This presentation will be about the use of short films in medical education and will demonstrate their potential for the teaching of psychodynamic concepts relevant to physicians, trainees and medical students.
Knowledge in this area is especially helpful when dealing with dying patients and their families, but also for deepening an understanding of conflicts between parents and children under any circumstances.
To illustrate, I will show two short, animated films, both without dialog: “Daughter,” written and directed by Daria Kascheeva (Czech Republic, 2019) and “Papa,” by Natalie Labarre (USA, 2017). Both films depict deeply problematic relationships between a father and a daughter and how, in the end, they are resolved. “Daughter” deals with a traumatic moment in a young girl’s life and its enduring consequences for her relationship with her father and the course of her own life. “Papa” presents a father-daughter relationship that is continually re-negotiated throughout the daughter’s childhood.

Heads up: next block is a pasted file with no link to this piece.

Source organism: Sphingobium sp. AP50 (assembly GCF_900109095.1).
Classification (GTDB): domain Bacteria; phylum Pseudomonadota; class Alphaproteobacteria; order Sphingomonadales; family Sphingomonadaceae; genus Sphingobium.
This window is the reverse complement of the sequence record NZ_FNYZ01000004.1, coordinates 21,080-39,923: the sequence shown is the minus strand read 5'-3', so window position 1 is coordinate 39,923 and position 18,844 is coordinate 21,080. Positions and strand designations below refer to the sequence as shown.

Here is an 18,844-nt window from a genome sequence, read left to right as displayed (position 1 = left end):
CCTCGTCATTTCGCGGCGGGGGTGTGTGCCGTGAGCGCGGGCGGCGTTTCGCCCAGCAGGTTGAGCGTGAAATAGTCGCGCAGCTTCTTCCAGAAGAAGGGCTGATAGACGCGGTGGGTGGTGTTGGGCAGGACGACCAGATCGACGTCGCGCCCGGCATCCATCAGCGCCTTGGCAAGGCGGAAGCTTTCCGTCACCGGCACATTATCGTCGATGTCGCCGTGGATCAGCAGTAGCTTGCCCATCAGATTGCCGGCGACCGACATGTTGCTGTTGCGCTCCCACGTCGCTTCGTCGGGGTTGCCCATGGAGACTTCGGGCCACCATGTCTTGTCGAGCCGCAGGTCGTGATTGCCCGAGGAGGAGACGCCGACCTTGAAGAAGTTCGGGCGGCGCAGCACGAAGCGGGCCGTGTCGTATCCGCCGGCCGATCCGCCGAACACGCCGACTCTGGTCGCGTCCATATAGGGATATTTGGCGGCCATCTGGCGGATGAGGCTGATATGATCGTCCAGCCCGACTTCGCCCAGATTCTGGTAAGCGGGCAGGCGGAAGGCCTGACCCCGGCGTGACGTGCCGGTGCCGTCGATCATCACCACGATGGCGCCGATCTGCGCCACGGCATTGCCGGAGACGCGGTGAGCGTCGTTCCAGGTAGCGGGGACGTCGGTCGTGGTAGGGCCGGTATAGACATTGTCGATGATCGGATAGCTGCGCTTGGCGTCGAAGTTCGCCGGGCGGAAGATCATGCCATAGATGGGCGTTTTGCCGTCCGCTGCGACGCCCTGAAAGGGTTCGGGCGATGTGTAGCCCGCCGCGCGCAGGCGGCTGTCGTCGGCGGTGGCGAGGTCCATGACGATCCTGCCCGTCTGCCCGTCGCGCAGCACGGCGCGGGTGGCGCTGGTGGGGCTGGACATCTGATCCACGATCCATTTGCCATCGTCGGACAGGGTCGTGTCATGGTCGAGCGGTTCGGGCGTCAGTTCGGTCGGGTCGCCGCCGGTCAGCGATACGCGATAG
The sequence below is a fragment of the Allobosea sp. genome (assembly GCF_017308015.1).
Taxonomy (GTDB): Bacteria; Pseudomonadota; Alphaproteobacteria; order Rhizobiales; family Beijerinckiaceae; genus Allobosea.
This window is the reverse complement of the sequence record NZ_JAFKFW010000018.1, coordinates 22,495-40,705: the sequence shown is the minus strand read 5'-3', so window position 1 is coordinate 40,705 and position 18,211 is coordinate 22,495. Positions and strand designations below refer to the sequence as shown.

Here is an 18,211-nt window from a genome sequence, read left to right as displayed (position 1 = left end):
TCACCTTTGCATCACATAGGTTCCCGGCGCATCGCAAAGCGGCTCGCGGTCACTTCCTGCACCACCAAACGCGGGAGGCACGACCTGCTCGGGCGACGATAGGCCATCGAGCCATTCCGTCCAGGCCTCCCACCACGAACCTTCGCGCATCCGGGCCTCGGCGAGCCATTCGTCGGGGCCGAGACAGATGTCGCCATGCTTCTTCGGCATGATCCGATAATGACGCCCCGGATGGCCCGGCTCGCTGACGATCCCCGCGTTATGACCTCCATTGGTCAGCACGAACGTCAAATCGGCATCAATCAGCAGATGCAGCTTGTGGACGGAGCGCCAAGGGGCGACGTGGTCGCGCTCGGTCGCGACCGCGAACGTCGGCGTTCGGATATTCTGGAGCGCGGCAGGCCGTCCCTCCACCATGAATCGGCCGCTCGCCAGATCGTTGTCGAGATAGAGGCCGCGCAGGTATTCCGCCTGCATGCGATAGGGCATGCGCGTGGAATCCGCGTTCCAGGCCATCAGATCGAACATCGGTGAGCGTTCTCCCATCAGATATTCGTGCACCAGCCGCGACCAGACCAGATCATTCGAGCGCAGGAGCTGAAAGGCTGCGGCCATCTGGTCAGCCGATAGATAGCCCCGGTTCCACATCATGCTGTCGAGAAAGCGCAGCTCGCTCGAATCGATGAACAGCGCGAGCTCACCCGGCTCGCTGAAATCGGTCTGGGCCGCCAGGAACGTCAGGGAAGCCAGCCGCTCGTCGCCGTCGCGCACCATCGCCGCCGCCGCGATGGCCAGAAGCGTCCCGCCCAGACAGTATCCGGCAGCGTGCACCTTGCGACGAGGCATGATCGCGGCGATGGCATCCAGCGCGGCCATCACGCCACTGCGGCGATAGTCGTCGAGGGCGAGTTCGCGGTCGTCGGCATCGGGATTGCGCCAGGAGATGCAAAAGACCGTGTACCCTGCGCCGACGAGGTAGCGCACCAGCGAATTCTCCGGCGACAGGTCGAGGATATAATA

After the films are screened, detailed walk-throughs of the action will be presented, particularly for “Daughter,” with pauses at each step for explanation and interpretation. For educational purposes, the interpretations need not necessarily conform exactly to the intention of a film’s writer and director. Either way, the device of detailed walk-throughs can be pedagogically useful because in short films, as in short stories, every gesture is meaningful, but much can be missed after only a single viewing. It is by engaging students’ emotions as well as intellect that short films are most impactful.